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Mary and St Thomas of Canterbury, Wymondham
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and St Thomas of Canterbury, Wymondham
In the beginning, there was a Benedictine Priory, an offshoot of the Abbey of St Albans. It was founded here because, after the Conquest, William I granted the lands of Wymondham to the Duc d'Albini, and the Duke's brother was Abbot of St Albans. Part of the project consisted of building a massive Priory church, much bigger than the one you see today. In style, it was like the Abbey church of Bury St Edmund, or Ely Cathedral. It was a cruciform church about 70 metres long, and had twin west towers - you can see something similar today at Kings Lynn St Margaret. As at St Margaret, there was a third tower above the central crossing, the chancel extending a long way eastwards, and transepts that were as tall as the nave roof. It was completed during the 12th century.
However, when the central crossing tower became unsafe in the late 14th century and had to be taken down, the Priory rebuilt it to the west of the crossing, actually within the nave. This is the east tower that you see today, now a shell. In turn, the parish extended the church further west, demolishing the two west towers and replacing them with the massive structure you see today. It really is huge; although it is not as tall as the church tower at Cromer, its solidity lends it a vastness not sensed there.
Still without parapet or panelling, the west tower was never finished; but it features in the turbulent history of mid 16th century England because William Kett, one of the leaders of Kett's Rebellion, was hung from the top of it by Edward VI's thought police, a reminder of just how closely church and state became allied during the Reformation. It did give me pause for thought - hanging your enemy from a church tower seems such an obvious thing to do when you want to make a point. I wonder just how many more times it happened to less notable victims over the centuries, on church towers up and down the land?
You enter today through the great north porch, which is similar to that nearby at Hethersett, even to the extent of having an almost identical series of bosses. They depict rosary scenes in the life of Christ and the Blessed Virgin.
As I said, we came here on a spectacularly cold day, but I was delighted to discover that the interior of the church was heated, even on a Saturday. The church attracts a considerable number of visitors, as you might expect; but I still thought this was a nice gesture.
Wymondham church is above all else an architectural wonder; but in many ways this is a simple building, easy to explore and satisfying to visit. It has the feel of a small Anglican cathedral in that there is a pleasing mix of ancient Norman architecture and modern Anglican triumphalism; as in a cathedral, there are open spaces, and the old pews have been replaced with modern chairs, which almost always seems to work well. The glorious arcading, triforium and clerestory create a sense of great height; this, coupled with the lack of east or west windows, can make you feel rather boxed in, but I found I quite liked that; it made the place seem more intimate, despite its size.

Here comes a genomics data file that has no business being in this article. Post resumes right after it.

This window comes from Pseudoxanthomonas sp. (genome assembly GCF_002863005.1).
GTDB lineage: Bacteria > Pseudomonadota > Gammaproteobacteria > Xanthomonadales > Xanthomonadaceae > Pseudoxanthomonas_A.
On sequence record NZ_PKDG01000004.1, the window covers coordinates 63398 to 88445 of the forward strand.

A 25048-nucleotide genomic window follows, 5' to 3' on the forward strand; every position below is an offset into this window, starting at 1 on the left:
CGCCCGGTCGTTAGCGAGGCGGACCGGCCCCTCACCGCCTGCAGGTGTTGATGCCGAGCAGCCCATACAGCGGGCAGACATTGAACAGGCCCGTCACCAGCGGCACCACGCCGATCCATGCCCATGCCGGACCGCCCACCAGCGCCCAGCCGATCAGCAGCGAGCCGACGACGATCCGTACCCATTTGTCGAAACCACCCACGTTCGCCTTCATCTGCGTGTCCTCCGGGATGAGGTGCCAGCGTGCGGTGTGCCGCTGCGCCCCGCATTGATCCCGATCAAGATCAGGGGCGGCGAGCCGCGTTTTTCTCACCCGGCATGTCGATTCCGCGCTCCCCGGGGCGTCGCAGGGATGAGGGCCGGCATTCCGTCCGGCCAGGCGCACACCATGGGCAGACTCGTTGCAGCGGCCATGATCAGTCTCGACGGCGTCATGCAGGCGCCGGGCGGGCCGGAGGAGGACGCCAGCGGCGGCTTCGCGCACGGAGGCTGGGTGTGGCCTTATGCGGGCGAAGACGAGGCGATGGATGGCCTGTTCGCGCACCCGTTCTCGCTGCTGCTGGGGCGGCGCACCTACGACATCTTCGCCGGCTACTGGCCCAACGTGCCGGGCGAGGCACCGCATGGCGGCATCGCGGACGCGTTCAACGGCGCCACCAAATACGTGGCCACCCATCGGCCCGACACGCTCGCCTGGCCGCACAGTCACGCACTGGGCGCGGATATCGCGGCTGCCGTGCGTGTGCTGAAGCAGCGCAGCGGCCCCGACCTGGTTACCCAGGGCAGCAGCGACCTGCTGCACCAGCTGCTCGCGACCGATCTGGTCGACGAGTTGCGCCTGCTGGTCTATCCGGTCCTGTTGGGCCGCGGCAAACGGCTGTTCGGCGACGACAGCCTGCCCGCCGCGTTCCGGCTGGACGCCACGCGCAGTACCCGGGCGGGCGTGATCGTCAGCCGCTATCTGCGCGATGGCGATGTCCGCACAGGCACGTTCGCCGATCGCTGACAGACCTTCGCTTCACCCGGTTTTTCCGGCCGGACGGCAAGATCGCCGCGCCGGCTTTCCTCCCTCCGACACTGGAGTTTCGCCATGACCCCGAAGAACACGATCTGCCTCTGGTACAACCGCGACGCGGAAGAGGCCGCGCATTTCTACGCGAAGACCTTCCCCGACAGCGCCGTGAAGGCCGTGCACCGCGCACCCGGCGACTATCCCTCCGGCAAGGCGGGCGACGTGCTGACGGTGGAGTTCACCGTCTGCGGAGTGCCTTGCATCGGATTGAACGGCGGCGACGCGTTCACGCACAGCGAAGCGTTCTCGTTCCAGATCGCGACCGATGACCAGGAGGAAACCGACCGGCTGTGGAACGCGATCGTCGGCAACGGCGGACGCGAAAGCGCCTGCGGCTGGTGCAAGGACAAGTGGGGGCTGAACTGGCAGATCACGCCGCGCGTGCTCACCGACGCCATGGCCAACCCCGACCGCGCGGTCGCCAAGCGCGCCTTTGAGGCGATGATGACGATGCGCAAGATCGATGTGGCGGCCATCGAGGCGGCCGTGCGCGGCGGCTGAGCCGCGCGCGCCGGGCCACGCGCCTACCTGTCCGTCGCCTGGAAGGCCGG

Comper's glory shouldn't distract you from the early 16th century facade above the sedilia. It is terracotta, and probably from the same workshop as the Bedingfield tombs at Oxborough. Here you see what might have happened to English church architecture if theReformation hadn't intervened. Looking west from the sanctuary, the original west window is clearly discernible, now home to the organ.
If Comper's work is a little rich for you, you may prefer the north aisle, which is wide enough to be a church in itself. Cleared of clutter, a few rows of chairs face a gorgeous early 20th century triptych depicting Mary and John at the foot of the cross. The Madonna and child towards the west is also Comper's, but the 1930s towering font cover on the typical East Anglian 15th century font is not; it is by Cecil Upcher. The south aisle is truncated, the eastern bays now curtained off; but here are the few medieval survivals in glass. From slightly later, but the other side of the Reformation divide, is an Elizabethan text on the arcade. It probably marks the point to which the pulpit was moved by the Anglicans in the 16th century.
St Mary and St Thomas of Canterbury is a church that it is easy to admire, and it certainly impressed me. Perhaps, it is not so easy a building to love. Inevitably, there is something rather urban in its grandeur, and even the warmth of the heating couldn't take the edge off the remoteness and anonymity you inevitably find in such a space.
However, the friendliness of the people on duty helped to make up for this. The area beneath the west tower has been converted into a shop, and the nice lady working there was very chatty and helpful. I have to say that I think it would concentrate my mind a bit, knowing that mighty weight was above me. The shop itself is good of its kind, selling books and religious items rather than just souvenirs, and more icons and rosaries than you would normally expect to find in an establishment of the Church of England.
The lady said that she was a Methodist really, and found the services rather formal, but she'd started coming to the Abbey because her daughter went there. "You ought to come, Mum, we're just like real Catholics!", she giggled, as she recalled her daughter's words. As a 'real Catholic' myself, I couldn't help thinking that we would have stripped out Comper's reredos long ago, and Masses would be accompanied by guitars and percussion, possibly with a modicum of clapping and the help of an overhead projector screen; but I kept my counsel.
Simon Knott, January 2006
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